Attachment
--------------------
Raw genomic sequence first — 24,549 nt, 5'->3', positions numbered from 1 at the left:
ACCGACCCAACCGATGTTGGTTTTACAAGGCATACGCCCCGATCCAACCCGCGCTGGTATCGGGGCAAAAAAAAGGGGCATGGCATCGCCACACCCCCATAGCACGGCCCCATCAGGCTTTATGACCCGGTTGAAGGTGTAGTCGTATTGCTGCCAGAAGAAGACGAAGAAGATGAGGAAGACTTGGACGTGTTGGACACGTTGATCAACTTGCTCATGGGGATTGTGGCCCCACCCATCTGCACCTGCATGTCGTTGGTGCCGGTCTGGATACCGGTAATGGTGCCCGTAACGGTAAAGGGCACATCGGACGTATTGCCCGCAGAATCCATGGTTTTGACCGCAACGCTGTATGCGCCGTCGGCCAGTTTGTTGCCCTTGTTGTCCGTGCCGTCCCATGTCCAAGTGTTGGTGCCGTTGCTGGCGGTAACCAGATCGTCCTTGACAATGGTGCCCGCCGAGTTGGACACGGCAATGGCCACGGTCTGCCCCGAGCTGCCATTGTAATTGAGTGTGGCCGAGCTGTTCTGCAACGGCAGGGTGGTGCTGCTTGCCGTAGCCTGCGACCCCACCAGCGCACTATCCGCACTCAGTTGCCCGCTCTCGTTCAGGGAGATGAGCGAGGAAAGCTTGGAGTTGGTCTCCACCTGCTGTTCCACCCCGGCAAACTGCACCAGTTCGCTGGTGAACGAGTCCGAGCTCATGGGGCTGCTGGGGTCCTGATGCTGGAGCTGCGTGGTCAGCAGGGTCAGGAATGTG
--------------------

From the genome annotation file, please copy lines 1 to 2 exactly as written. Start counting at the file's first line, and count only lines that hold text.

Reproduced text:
Raw genomic sequence first — 24,549 nt, 5'->3', positions numbered from 1 at the left:
ACCGACCCAACCGATGTTGGTTTTACAAGGCATACGCCCCGATCCAACCCGCGCTGGTATCGGGGCAAAAAAAAGGGGCATGGCATCGCCACACCCCCATAGCACGGCCCCATCAGGCTTTATGACCCGGTTGAAGGTGTAGTCGTATTGCTGCCAGAAGAAGACGAAGAAGATGAGGAAGACTTGGACGTGTTGGACACGTTGATCAACTTGCTCATGGGGATTGTGGCCCCACCCATCTGCACCTGCATGTCGTTGGTGCCGGTCTGGATACCGGTAATGGTGCCCGTAACGGTAAAGGGCACATCGGACGTATTGCCCGCAGAATCCATGGTTTTGACCGCAACGCTGTATGCGCCGTCGGCCAGTTTGTTGCCCTTGTTGTCCGTGCCGTCCCATGTCCAAGTGTTGGTGCCGTTGCTGGCGGTAACCAGATCGTCCTTGACAATGGTGCCCGCCGAGTTGGACACGGCAATGGCCACGGTCTGCCCCGAGCTGCCATTGTAATTGAGTGTGGCCGAGCTGTTCTGCAACGGCAGGGTGGTGCTGCTTGCCGTAGCCTGCGACCCCACCAGCGCACTATCCGCACTCAGTTGCCCGCTCTCGTTCAGGGAGATGAGCGAGGAAAGCTTGGAGTTGGTCTCCACCTGCTGTTCCACCCCGGCAAACTGCACCAGTTCGCTGGTGAACGAGTCCGAGCTCATGGGGCTGCTGGGGTCCTGATGCTGGAGCTGCGTGGTCAGCAGGGTCAGGAATGTG